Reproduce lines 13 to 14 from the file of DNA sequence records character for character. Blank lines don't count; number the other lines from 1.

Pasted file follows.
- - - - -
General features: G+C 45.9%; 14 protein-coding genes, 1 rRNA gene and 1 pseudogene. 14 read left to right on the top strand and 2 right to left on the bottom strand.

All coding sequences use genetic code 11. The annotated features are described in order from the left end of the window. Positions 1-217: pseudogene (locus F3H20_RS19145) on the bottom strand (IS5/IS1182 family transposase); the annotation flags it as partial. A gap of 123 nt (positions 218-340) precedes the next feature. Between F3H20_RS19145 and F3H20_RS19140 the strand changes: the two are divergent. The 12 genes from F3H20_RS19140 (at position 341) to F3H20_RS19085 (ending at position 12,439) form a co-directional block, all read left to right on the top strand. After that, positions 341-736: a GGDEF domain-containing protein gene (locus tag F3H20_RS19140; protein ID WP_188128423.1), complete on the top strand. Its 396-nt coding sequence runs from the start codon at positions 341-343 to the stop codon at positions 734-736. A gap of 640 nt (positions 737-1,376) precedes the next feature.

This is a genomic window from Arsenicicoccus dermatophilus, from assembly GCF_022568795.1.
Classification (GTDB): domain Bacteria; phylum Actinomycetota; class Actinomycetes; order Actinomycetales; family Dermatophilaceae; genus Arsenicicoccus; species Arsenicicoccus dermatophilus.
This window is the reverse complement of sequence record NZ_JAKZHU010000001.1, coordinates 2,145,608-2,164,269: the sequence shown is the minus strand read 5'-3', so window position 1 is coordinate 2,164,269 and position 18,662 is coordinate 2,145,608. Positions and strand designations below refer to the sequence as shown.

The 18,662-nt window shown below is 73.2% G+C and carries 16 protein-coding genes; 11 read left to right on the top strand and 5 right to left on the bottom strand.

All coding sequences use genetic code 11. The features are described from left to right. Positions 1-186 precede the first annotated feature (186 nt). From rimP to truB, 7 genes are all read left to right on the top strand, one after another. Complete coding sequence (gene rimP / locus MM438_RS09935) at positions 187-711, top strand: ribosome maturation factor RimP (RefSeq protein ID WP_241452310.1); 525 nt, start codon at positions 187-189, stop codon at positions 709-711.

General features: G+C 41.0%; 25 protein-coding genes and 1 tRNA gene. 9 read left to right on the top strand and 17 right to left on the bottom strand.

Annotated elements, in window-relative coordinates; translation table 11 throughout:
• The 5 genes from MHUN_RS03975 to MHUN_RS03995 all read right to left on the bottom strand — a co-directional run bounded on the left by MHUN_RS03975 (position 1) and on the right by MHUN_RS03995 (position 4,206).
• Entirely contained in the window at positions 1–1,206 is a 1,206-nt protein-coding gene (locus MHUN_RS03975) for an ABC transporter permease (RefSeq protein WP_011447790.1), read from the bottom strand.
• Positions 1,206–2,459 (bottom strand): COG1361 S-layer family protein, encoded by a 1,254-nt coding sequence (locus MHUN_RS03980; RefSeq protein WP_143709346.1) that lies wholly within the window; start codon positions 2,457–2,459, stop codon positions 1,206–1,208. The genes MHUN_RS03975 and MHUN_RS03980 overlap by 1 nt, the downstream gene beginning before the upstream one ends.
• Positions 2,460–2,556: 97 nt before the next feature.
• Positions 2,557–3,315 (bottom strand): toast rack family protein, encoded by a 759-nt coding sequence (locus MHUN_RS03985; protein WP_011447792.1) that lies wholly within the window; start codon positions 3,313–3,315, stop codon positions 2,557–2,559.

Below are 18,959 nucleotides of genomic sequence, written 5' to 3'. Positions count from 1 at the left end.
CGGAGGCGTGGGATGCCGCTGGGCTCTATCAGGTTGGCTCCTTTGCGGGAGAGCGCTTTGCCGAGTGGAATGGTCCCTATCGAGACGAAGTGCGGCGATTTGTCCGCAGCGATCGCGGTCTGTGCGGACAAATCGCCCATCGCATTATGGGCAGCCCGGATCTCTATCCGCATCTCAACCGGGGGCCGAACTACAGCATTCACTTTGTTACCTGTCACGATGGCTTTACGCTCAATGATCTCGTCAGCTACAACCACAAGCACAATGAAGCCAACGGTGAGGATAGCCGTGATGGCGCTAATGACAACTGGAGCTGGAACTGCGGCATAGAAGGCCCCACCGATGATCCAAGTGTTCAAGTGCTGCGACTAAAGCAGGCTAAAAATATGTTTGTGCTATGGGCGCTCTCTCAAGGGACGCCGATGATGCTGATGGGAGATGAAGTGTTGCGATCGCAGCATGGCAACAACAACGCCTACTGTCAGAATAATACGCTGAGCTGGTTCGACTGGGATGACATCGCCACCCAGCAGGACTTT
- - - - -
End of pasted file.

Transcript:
• Positions 2,460–2,556: 97 nt before the next feature.
• Positions 2,557–3,315 (bottom strand): toast rack family protein, encoded by a 759-nt coding sequence (locus MHUN_RS03985; protein WP_011447792.1) that lies wholly within the window; start codon positions 3,313–3,315, stop codon positions 2,557–2,559.